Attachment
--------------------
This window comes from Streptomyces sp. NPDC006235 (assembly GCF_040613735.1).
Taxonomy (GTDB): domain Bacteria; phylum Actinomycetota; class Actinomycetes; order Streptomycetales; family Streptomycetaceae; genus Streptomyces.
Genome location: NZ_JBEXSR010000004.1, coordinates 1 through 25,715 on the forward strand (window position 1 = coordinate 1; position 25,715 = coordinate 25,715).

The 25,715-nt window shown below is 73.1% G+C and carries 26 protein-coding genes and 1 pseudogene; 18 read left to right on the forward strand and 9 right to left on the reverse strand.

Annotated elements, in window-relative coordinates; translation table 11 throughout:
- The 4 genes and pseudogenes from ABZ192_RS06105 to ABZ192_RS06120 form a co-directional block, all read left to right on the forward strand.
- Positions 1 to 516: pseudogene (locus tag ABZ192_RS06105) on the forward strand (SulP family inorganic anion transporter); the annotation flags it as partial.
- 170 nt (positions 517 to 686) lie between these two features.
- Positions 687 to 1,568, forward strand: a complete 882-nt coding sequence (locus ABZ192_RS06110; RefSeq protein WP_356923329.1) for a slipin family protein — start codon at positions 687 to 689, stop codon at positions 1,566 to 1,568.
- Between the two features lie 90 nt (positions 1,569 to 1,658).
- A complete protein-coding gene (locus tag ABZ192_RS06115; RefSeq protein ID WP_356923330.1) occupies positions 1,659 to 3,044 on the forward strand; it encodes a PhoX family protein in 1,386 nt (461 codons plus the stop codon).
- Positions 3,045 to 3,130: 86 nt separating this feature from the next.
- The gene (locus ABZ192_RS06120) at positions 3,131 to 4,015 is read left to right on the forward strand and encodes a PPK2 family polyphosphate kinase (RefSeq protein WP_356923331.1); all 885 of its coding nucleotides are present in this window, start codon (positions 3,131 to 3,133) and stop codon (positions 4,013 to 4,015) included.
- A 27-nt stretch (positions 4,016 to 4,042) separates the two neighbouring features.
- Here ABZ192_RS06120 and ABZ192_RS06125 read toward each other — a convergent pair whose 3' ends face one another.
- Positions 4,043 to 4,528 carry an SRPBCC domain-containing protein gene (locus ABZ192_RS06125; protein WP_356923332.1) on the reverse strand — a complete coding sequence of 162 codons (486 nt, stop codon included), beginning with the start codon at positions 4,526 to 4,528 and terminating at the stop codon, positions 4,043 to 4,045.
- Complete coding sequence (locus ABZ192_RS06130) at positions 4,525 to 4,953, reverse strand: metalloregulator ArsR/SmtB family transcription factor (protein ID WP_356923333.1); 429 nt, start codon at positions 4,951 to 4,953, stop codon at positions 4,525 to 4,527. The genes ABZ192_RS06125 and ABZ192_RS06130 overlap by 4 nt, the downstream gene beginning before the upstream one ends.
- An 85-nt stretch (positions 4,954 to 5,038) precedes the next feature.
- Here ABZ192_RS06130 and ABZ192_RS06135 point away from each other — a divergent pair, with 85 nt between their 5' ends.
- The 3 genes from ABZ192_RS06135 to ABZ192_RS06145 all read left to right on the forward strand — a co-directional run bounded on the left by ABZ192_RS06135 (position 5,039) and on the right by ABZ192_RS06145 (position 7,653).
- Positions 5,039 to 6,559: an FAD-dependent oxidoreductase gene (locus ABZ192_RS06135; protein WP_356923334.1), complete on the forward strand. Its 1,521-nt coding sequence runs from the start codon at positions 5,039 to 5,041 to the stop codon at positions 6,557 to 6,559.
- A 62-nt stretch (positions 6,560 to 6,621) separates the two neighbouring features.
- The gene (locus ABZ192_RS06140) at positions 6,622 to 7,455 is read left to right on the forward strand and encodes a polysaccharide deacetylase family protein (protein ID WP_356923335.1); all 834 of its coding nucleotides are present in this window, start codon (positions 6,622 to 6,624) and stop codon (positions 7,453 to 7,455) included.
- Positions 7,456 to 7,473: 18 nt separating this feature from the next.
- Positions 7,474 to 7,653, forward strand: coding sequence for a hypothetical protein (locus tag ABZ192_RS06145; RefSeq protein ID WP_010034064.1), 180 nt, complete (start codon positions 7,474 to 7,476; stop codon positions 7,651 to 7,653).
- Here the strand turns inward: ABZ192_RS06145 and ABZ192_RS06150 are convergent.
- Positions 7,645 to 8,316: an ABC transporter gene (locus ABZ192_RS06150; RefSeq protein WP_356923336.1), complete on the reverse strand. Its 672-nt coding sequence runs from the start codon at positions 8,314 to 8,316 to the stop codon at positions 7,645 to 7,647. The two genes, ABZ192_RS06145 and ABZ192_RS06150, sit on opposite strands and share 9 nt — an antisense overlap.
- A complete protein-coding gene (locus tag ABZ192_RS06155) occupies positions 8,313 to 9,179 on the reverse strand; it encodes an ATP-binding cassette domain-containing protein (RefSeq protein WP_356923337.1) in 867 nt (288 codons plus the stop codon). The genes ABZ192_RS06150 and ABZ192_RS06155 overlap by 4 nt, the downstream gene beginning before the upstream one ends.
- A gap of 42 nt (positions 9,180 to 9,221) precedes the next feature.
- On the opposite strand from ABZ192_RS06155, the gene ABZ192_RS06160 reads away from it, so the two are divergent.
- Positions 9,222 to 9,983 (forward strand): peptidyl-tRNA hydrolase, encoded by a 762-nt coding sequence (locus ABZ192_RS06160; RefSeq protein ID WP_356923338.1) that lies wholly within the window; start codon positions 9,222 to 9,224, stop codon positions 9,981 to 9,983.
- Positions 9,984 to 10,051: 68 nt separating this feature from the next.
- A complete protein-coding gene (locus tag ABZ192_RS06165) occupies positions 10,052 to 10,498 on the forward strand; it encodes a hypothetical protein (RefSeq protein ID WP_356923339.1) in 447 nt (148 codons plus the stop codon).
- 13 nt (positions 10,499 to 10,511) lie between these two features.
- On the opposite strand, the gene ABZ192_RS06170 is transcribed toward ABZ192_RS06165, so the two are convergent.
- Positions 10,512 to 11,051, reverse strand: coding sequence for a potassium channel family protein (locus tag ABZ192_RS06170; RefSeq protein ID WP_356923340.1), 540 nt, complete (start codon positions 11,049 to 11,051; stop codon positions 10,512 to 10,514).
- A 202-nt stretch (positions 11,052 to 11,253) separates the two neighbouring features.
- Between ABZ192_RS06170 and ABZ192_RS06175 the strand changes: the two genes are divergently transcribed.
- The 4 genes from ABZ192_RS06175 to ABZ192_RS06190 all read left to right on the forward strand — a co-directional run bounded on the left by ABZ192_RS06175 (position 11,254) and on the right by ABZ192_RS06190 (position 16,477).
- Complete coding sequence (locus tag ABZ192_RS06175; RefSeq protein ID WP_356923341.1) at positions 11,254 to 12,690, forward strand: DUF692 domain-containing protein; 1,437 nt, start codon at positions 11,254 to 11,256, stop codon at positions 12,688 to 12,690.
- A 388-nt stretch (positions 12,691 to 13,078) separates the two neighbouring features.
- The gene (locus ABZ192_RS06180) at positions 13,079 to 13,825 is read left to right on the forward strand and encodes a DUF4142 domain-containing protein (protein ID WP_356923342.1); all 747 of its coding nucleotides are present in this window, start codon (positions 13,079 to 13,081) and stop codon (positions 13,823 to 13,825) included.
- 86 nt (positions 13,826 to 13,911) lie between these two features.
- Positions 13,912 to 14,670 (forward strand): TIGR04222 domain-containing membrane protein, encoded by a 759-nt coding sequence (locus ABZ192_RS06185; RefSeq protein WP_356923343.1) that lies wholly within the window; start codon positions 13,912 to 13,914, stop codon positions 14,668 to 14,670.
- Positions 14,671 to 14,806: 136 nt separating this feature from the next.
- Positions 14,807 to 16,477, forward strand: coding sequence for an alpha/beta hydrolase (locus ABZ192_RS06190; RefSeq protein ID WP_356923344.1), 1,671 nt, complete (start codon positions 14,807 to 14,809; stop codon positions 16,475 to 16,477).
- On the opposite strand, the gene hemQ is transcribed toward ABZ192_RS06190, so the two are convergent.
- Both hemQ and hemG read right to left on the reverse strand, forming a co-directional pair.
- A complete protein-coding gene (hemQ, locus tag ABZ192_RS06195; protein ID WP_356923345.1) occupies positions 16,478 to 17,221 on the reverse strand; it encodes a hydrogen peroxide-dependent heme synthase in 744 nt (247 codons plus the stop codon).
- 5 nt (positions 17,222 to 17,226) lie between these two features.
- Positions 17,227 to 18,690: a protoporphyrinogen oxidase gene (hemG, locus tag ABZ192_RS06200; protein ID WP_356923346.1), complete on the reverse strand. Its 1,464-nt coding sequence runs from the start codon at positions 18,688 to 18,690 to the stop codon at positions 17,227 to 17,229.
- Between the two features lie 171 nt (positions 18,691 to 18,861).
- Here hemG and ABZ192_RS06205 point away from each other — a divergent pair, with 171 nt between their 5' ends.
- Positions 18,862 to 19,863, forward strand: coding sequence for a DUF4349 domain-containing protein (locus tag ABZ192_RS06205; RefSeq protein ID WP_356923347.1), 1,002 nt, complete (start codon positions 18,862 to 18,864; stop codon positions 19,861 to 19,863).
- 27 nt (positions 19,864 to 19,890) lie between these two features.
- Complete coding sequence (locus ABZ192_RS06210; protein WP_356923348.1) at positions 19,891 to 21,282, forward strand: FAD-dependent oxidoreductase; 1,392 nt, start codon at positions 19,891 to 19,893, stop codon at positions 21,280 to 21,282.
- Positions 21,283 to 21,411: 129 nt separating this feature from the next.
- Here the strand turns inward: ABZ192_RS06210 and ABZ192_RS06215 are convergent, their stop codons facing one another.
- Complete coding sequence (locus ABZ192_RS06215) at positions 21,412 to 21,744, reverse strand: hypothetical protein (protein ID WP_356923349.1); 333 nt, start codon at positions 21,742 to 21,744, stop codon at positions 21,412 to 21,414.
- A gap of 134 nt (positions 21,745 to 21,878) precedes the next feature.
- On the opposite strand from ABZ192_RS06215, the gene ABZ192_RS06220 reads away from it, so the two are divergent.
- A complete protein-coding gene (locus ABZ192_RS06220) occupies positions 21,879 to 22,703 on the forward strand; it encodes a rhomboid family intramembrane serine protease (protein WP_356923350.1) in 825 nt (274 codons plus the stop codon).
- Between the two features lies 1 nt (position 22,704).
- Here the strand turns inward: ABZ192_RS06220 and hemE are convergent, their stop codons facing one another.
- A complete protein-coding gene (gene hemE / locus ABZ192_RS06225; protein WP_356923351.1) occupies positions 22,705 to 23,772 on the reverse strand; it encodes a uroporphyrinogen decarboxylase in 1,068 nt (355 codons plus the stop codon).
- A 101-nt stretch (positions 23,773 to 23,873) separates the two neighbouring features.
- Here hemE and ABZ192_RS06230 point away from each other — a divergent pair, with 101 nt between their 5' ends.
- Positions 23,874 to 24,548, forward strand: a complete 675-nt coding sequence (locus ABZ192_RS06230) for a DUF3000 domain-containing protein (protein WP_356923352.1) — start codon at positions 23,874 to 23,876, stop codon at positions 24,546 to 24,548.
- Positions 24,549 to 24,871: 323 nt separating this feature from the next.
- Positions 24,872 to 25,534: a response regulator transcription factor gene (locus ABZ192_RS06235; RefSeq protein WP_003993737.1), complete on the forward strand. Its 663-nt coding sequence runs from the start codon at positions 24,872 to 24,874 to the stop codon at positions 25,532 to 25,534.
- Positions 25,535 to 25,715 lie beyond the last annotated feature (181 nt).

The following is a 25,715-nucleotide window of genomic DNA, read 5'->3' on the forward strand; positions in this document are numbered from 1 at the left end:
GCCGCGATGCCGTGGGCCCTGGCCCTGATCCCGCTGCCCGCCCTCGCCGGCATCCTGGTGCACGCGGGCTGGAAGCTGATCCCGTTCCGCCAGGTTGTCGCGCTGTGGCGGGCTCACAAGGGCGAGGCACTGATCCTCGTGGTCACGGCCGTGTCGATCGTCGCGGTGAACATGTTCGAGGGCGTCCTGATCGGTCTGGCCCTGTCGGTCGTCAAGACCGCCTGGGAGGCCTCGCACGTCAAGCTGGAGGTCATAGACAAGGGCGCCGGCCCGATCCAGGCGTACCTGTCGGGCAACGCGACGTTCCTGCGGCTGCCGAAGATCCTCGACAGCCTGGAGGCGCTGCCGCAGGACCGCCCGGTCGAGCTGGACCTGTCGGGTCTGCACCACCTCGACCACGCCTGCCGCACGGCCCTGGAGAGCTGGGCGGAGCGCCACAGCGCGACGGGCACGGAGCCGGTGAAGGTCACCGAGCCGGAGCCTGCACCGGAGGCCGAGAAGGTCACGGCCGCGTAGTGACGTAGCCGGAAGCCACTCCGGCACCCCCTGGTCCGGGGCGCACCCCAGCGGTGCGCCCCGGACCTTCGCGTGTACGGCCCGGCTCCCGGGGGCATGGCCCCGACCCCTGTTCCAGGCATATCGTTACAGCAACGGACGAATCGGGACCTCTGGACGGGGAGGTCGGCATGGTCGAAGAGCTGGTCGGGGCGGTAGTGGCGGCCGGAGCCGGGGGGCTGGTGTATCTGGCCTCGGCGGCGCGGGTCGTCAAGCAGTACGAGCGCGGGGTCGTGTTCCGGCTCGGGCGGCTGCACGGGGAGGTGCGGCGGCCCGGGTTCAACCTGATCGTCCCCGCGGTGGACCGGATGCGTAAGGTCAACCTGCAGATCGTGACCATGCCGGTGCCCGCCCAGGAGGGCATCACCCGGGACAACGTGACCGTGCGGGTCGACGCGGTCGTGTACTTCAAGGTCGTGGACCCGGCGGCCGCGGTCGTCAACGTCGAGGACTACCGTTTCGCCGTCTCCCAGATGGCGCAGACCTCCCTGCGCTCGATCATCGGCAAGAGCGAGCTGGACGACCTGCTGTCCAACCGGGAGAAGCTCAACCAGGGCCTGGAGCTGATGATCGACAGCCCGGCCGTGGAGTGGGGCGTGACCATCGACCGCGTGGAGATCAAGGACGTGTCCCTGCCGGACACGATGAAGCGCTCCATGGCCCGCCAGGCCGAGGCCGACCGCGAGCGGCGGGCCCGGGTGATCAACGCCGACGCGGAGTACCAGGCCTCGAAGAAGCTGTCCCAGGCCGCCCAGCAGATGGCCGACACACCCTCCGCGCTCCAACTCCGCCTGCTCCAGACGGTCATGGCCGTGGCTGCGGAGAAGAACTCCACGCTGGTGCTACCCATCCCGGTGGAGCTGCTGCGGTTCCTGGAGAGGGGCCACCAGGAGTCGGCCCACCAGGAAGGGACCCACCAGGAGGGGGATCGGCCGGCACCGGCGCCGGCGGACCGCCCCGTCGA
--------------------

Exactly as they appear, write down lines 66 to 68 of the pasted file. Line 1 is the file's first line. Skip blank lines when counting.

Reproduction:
- A 101-nt stretch (positions 23,773 to 23,873) separates the two neighbouring features.
- Here hemE and ABZ192_RS06230 point away from each other — a divergent pair, with 101 nt between their 5' ends.
- Positions 23,874 to 24,548, forward strand: a complete 675-nt coding sequence (locus ABZ192_RS06230) for a DUF3000 domain-containing protein (protein WP_356923352.1) — start codon at positions 23,874 to 23,876, stop codon at positions 24,546 to 24,548.